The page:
Whereas, my RSurg sees my outcome as a whole person.  She has been involved with this since almost the beginning – certainly before my first surgery.  Her opinion has been dismissed by other saying “of course she cares about how you look when this is done – she’s a plastic surgeon.”  What they don’t know is that that perspective comes from an understanding of breast cancer recovery as a unique blend of mind, body and soul, in a different way than almost any other cancer because of the physical disfigurement attendant to it.

Why do I believe she has my best interests at heart and I don’t trust Dr. Sanghani?  When I met my RSurg, it was the very first time since my diagnosis almost a month before, that I actually felt calm – I could take a deep breath.  I have re-experienced that ‘safe haven’ moment in each of my subsequent visits with her.

I knew also that she had pioneered a one-step mastectomy/implant procedure for breast cancer patients.  She is experienced not just with cosmetic procedures, but with reconstruction after cancer.  She called me (as did my CSurg seprately) to explain why she was not comfortable with and therefore could not do my reconstruction at the same time as my excision surgery – namely that if my CSurg did Not get clean margins the first time and my RSurg had already used my own tissue to do the repair, then my CSurg would have to go in and re-excavate the tumor bed in order to Get clean margins, thereby wasting all of my own adjacent tissue (it would have to be removed along with more edges of the tumor bed) and that tissue would be forever gone for reconstructive purposes.

Why is reconstruction such a big deal for me?  Please see “A Lesson in Volume.”  Let’s take a divet this size out of the front of your body and see what you think, eh?

Anyway, this made sense to me.  I understood it.  Although I would rather have had only one surgery (that would have been ideal, wouldn’t it?), I went into it accepting that I would have two or three (if my CSurg did not get clean margins the first time) and that I couldn’t even Schedule reconstruction until pathology on the tissue confirmed clean margins.  And I accepted it because I Trusted that both my CSurg and my RSurg had my best possible outcome – physically, mentally And emotionally – in mind when charting my treatment.  I trusted (and still trust) this about them because they had instilled this trust in me by how they interact (still) with me.  Dr. Sanghani hasn’t really done this in the same way – my calm last week was (apparently) a temporary reduction of defending myself against doctors who mistakenly think their relationship is about them and not about the patient.  <shakes head>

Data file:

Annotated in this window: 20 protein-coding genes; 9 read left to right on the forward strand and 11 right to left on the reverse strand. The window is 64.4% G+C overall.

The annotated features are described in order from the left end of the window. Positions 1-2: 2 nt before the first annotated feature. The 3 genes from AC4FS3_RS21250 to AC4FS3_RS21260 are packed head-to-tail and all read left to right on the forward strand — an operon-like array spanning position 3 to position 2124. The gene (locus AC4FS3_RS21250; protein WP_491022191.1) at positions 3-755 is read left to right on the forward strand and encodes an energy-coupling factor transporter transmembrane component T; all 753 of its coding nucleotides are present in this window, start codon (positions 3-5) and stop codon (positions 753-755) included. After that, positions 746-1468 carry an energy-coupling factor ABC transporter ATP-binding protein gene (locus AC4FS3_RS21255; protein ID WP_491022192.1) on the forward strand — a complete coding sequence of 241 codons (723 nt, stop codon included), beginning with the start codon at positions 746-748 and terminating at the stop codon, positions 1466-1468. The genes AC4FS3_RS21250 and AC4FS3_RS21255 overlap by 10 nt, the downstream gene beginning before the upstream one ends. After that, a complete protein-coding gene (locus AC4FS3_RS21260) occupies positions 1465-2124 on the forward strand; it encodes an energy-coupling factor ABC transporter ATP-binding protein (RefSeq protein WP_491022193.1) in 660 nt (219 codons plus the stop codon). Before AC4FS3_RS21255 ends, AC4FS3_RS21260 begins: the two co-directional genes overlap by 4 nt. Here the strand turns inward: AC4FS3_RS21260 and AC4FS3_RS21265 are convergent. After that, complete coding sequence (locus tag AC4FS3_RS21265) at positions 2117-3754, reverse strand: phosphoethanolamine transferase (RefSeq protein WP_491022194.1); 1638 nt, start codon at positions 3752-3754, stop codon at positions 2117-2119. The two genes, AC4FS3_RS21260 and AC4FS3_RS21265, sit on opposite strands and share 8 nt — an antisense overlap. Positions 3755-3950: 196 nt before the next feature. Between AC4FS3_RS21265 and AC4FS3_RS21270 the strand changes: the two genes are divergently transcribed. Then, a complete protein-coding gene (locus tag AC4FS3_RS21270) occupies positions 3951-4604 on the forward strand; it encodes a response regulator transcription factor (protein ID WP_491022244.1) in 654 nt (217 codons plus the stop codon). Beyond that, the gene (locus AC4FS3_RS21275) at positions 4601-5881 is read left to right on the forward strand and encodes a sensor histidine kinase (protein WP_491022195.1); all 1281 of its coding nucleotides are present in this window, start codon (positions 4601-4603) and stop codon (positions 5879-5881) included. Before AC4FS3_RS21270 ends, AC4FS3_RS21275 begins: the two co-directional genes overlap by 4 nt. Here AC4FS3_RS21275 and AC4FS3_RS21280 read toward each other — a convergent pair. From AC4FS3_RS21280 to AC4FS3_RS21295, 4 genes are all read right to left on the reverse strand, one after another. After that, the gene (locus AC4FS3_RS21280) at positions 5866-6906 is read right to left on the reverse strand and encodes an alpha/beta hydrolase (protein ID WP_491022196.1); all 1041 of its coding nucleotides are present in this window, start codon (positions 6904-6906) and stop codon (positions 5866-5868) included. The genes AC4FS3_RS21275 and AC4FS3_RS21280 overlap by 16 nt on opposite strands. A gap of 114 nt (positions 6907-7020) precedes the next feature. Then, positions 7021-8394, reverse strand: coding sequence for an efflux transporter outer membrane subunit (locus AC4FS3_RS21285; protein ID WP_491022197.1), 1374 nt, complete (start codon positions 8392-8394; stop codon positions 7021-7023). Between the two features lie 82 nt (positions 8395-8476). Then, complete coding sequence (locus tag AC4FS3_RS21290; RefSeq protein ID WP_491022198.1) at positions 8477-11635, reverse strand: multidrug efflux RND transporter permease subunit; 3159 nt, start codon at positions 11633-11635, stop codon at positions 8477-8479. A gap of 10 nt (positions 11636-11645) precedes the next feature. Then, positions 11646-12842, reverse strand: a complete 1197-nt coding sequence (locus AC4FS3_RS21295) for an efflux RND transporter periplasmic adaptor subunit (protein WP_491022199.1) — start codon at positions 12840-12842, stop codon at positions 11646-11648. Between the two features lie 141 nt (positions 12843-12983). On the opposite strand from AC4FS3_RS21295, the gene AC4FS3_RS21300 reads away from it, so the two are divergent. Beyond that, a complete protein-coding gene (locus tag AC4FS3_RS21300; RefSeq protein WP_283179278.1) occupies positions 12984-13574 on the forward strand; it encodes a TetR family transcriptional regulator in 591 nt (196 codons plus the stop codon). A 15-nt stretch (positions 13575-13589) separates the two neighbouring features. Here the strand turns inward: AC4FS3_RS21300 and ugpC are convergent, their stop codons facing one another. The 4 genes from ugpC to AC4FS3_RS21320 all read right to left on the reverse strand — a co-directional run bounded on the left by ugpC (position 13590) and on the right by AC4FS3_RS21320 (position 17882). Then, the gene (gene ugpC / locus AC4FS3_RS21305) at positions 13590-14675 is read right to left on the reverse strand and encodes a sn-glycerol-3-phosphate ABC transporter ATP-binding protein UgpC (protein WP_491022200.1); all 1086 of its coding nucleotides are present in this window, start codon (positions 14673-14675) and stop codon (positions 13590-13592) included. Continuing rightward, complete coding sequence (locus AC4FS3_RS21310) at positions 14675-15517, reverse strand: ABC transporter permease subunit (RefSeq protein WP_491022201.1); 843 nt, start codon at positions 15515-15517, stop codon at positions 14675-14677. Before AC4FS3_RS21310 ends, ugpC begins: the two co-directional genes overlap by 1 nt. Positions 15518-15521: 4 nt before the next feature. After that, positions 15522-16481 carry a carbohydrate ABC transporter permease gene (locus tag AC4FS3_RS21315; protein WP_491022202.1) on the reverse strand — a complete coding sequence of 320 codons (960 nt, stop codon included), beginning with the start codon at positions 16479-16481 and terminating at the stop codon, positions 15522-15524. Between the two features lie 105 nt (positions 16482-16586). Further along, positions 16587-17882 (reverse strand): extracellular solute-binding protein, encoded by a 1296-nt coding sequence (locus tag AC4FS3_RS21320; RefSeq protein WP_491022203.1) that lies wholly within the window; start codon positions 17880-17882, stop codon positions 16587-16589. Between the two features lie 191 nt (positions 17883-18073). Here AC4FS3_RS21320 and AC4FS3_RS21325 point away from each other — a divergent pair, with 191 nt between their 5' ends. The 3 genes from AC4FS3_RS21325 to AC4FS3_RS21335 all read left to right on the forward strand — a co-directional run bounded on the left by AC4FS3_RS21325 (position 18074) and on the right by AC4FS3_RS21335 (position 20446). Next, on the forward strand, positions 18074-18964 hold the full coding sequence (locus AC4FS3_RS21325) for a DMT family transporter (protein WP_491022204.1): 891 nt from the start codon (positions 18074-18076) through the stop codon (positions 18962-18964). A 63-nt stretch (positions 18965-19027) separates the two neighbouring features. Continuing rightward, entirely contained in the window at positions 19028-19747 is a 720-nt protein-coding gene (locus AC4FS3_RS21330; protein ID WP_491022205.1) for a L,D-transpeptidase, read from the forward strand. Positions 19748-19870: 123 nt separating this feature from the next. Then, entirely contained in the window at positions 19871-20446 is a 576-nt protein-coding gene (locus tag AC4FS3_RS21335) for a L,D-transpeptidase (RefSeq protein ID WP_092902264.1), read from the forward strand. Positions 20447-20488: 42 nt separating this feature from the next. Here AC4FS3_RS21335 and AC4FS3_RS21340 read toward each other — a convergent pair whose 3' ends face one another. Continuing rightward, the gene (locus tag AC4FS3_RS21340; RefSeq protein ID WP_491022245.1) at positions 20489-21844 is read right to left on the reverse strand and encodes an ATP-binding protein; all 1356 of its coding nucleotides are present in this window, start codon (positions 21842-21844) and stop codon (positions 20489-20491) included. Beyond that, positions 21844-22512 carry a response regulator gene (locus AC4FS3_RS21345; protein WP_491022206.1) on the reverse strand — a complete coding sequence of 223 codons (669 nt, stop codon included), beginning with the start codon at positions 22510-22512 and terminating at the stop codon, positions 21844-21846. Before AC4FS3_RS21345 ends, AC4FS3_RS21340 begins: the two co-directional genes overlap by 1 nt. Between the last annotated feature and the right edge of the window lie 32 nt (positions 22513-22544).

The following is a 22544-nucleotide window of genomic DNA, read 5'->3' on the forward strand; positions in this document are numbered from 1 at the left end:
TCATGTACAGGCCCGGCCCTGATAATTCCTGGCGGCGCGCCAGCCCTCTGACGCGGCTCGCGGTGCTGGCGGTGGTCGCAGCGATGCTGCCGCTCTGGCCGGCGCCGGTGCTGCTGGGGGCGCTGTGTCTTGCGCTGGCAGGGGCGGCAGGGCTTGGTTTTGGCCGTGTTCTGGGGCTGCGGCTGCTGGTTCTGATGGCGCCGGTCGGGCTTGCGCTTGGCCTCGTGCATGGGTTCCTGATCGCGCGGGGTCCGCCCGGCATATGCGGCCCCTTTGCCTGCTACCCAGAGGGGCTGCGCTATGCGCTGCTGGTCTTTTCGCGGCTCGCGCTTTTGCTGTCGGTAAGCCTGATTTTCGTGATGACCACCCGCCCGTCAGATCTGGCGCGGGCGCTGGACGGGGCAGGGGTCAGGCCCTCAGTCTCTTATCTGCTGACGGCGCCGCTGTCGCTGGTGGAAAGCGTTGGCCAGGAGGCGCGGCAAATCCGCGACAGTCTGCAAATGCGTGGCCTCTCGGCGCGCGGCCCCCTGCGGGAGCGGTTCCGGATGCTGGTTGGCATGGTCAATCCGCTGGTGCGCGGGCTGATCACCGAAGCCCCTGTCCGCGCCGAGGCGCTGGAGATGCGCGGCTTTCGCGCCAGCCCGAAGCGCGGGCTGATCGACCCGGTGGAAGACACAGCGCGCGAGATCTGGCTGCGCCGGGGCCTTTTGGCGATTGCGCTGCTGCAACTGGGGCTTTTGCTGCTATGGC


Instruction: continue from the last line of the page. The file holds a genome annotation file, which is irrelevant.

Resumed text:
Side Effects:

– pain – more of it every week.  These days it can hit anywhere from the left side of my sternum where my ribs attach, all the way to past the midline of my body under my arm – and from almost up by my collarbone down to the inframammary fold – including my chest wall under Lefty and Lefty itself being just generally tender.  Lovely.

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Radiation Therapy Journal – Day 11 – Monday November 12, 2012

Treatment Notes:

– not much to report – kinda in-zap-warm-out

Dr. Visit:

– She’s very encouraging, says we’re two weeks down, we’ll get through this.  She’s a good listener, says the red bumps in my axilla are likely foliculitis (inflammation of the hair follicles), another not-unexpected-side-effect of the radiation (except to me since this is the first I’ve heard of it, of course).  We have a good visit, my skin is holding up okay,and we’ll keep on keeping on for now…and then as I’m leaving (‘cuz I hafta get up to the 2nd floor for PTher) I see her making her visit notes “Pt is doing fair . . .”  So I decided tomorrow I’m gonna get all my progress notes and see what my docs Really think.  I’m actually okay with her taking an encouraging stance while maybe being more strictly realistic in the notes – I feel heard, and I feel like my side effects are being adequately managed so far.

Chaplain Visit:

– I’m sitting with Mom waiting for the treatment to start (she comes on Mondays to make sure I don’t miss something in my doctor visits that I need to hear), and the Chaplain over to meet me.  I, politely, tell him that I can’t see him today because I have my weekly doctor visit today and have to be upstairs for PTher by 8:30am.  Maybe tomorrow?  He hands me his card, and says maybe when I’m at home we can talk by phone.  Facepalm!  I’m tired of having this conversation, you know, the one where I tell him I work full-time?  Yeah, I managed to do that politely, then walked away to have my treatment.  So we’ll see if I see him tomorrow.

Side Effects:

– well, let’s start with fatigue.  Of course, I didn’t feel rested waking up this morning, and I’ve had RTher, a doctor’s visit And PTher Before getting to work at 9:30am.  So basically it felt like I had a full day before starting my workday.  Good times.

– the pain is changing, it’s not so focused anymore near the hematoma or the nipple, and less sharp – it’s more achy, tenderness and is occurring less frequently (making me think of ice packs in my bra less) and more like when I mistakenly tried to carry a heavy bag of groceries high up and close to my body (to make life easier on my back) and ended smashing Lefty – yeah that wasn’t so much fun.

– still lightheadedness/is it nausea or not, I can’t tell – at unpredictable, non-patterned times.